Victims In Vicious Dog Attack Can Sue: Court
An appellate court recently ruled that two Rockaway residents who received massive injuries when they were attacked by a pack of wild dogs on the boardwalk in Arverne in 2001 can sue the City of New York, The Wave has learned.
The ruling by the N.Y. Appellate Division, Second Department reverses a Queens Supreme Court justice's dismissal of the cases in 2004.
On December 26, 2001, Lev Liberman, of Arvene, a then 74-year-old Russian immigrant, was taking an early morning walk on the boardwalk when he was stalked and attacked by a pack of dogs near Beach 69 Street. The dogs dragged him off of the boardwalk onto the adjacent lot and began consuming his flesh. Liberman's life was apparently saved when the second victim, Marlene Fils-Aime, 51, of Far Rockaway, passed by on the boardwalk and drew the dogs' attention away from Liberman.
The dogs then attacked Fils-Aime. She was knocked down and was being viciously bitten when two Good Samaritans arrived on the scene and chased the dogs away.
The attack left Liberman totally blind in both eyes, deaf in one ear and unable to care for himself. Liberman was severely disfigured, including the loss of both outer ears and most of his scalp and hair. Amazingly, he is still alive today.
Liberman and Fils-Aime brought separate lawsuits against the City of New York, which is the owner of the lots adjacent to the Boardwalk where the dog pack formed, lived, bred and hunted.
They say the city is responsible for failing to maintain the large stretch of vacant lots which make up the Arverne Urban Renewal Area. Attorneys for the victims, say that in the mid-1960s, the lots fell into a state of complete disrepair becoming completely overgrown and strewn with garbage and trash. The vast tracts of overgrown grassland created the perfect environment for stray dogs, released by owners who could not or would not continue to care for them, to meet and form into ultra-dangerous "packs," according to animal experts working for the victims' attorneys.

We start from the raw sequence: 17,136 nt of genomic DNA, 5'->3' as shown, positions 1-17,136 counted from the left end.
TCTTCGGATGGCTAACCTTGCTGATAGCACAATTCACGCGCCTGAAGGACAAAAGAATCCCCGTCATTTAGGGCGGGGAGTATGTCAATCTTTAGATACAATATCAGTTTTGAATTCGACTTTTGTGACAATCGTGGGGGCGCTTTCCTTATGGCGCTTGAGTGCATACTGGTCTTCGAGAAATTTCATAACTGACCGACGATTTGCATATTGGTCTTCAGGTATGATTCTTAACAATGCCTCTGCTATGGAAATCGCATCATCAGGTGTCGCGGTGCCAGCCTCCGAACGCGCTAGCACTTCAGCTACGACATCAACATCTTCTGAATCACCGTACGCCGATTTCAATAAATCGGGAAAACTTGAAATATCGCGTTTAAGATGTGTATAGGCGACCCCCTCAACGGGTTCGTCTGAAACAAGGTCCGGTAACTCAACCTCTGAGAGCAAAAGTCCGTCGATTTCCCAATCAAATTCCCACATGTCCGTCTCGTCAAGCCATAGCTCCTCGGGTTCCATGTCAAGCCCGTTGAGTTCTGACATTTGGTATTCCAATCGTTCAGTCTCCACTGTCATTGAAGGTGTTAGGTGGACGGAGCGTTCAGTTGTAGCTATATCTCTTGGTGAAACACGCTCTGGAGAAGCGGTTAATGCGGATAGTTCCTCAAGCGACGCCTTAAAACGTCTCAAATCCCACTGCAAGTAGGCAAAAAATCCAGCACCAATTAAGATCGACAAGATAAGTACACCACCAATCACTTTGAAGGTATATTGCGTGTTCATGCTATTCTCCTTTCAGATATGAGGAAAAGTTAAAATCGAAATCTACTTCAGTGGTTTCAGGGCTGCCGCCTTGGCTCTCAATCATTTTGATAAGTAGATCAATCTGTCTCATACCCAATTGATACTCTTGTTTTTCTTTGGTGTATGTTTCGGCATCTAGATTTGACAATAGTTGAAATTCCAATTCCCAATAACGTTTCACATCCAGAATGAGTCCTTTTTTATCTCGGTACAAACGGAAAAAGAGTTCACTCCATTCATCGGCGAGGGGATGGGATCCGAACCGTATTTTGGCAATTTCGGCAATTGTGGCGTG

In ruling that Liberman and Fils-Aime can proceed to trial with their case against the city, the Appellate Court expressly rejected the city's defense that it was immune from the suit because "animal control" is a governmental activity. In rejecting that defense the court ruled that the city has the same duty to maintain property it owns as does a private citizen. The court also found that the victims had shown enough evidence of the city's failure to maintain the lots in question and a connection between that failure and the attacks to justify sending the case to trial before a jury.
Liberman is represented by David E. Waterbury of Elliot Ifraimoff & Associates, P.C. of Rego Park. Fils-Aime is represented by Richard J. Katz, LLP of New York City.
By Brian Magoolaghan